Glory exists the gospels when people praise God, and when they experience the nearness of heaven (think of the shepherds in the fields at the time of Jesus’ birth, and how “the glory of the Lord shone around them”).  Glory is what we recognize as the power and the presence of God, both in its utterly holy otherness, and its intimate nearness to human life.

And that reality – the power and the presence of God – is what the disciples recognized on the mountain.  So this tells us again who Jesus is.  The power and presence of God shines out of the depths of his very flesh, reminding us that he is God, who, although he has chosen to humble himself and take on flesh, is not limited by it in the way that we are.

In the language and understanding of faith of the time, the events on the mountain claim an unmistakable divine identity for Jesus, which lays the foundation for understanding the events of his suffering and death.

More than that, though, the transfiguration looks beyond Jesus’ death and resurrection, to the future.  The glory which shone out of Jesus on the mountain is the glory which we will most fully know in God’s future; in the banquet at the end of time, and the establishment of perfect peace and harmony.  The glory of Jesus on the mountain is a peek behind the veil of time, a foretaste of the future in which the lion will lie down with the lamb, human beings will cease their destruction, and all of creation will flourish in peace and beauty.  Remember the promise in Revelation that at that time, we will no longer need sun or moon, because the glory of God is the light of the new creation – and it is that same perfect and holy light which shone from Jesus’ face on the mountain.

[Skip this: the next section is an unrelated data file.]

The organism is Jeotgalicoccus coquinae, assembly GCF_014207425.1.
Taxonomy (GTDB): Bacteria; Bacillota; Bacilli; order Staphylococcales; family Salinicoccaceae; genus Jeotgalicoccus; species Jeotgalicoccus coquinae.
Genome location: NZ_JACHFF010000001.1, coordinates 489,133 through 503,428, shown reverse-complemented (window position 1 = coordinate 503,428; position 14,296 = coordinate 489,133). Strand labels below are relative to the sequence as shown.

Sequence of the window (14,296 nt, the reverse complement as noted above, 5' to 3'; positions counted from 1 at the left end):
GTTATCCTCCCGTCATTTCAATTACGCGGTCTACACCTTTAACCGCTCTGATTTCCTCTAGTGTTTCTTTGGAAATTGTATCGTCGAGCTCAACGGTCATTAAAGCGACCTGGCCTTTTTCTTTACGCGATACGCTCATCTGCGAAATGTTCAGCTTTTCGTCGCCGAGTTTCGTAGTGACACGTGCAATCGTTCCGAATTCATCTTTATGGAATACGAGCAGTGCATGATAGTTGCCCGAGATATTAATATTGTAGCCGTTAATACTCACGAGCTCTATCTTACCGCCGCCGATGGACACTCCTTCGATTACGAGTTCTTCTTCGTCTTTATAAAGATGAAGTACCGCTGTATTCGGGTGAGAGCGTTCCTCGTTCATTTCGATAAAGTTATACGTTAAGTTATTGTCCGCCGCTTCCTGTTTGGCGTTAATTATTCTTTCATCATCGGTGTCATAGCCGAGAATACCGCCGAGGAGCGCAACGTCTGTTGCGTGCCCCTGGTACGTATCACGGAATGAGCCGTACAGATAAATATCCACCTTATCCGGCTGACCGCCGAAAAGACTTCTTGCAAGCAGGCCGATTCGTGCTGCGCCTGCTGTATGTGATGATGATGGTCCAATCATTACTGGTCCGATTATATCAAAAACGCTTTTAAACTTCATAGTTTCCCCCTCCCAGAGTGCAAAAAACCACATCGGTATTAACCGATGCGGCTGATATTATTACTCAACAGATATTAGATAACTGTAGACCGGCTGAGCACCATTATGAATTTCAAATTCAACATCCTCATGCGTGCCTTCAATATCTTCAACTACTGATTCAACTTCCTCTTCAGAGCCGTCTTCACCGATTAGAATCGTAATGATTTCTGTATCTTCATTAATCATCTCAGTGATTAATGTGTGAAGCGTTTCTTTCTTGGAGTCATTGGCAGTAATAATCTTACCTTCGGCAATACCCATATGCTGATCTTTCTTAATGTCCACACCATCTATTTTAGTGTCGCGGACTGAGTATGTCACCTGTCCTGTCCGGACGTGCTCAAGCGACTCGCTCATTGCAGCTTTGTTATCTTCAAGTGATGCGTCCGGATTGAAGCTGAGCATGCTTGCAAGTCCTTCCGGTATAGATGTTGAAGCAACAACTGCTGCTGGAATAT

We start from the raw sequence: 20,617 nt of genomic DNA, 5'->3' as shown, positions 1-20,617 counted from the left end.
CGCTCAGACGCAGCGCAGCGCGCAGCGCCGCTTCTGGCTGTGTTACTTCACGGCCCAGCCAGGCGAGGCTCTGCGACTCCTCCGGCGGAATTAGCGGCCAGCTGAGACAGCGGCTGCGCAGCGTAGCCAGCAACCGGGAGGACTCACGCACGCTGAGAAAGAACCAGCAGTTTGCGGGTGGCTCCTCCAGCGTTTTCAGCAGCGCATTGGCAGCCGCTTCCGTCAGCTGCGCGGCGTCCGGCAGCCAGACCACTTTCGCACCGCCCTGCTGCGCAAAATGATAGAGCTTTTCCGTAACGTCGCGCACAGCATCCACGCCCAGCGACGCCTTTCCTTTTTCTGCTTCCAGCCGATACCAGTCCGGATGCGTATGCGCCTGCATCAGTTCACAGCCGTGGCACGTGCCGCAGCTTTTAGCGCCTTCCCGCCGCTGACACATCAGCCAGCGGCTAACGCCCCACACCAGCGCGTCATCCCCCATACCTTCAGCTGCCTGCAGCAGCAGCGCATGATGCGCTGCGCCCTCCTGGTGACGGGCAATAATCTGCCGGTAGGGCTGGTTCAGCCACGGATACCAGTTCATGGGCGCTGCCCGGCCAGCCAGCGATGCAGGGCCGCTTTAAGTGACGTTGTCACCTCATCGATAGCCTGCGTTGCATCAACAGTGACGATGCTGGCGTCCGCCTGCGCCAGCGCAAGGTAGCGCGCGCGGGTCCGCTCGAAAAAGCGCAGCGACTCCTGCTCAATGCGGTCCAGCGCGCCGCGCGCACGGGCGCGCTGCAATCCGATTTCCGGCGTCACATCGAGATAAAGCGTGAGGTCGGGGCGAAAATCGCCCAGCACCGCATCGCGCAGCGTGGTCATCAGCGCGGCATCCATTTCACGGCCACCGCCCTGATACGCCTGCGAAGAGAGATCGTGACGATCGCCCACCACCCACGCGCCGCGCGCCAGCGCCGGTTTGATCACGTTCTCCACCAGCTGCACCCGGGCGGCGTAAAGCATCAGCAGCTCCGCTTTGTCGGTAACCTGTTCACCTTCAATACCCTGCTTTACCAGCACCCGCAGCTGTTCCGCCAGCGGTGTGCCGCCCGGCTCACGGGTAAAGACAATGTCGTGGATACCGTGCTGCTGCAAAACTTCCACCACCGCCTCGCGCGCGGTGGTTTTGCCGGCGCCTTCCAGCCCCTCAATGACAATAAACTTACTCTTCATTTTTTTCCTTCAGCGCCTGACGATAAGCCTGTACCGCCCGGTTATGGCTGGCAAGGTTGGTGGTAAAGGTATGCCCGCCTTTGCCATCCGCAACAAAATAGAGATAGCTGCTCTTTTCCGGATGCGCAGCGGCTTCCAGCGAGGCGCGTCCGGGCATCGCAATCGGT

So the light and the glory of the transfiguration aren’t just minor details of the event on the mountain, but really they are the event.  They are a down payment on a future where God’s salvation will triumph definitively over evil and suffering, where God’s glory will be – as Paul put it – “all in all.”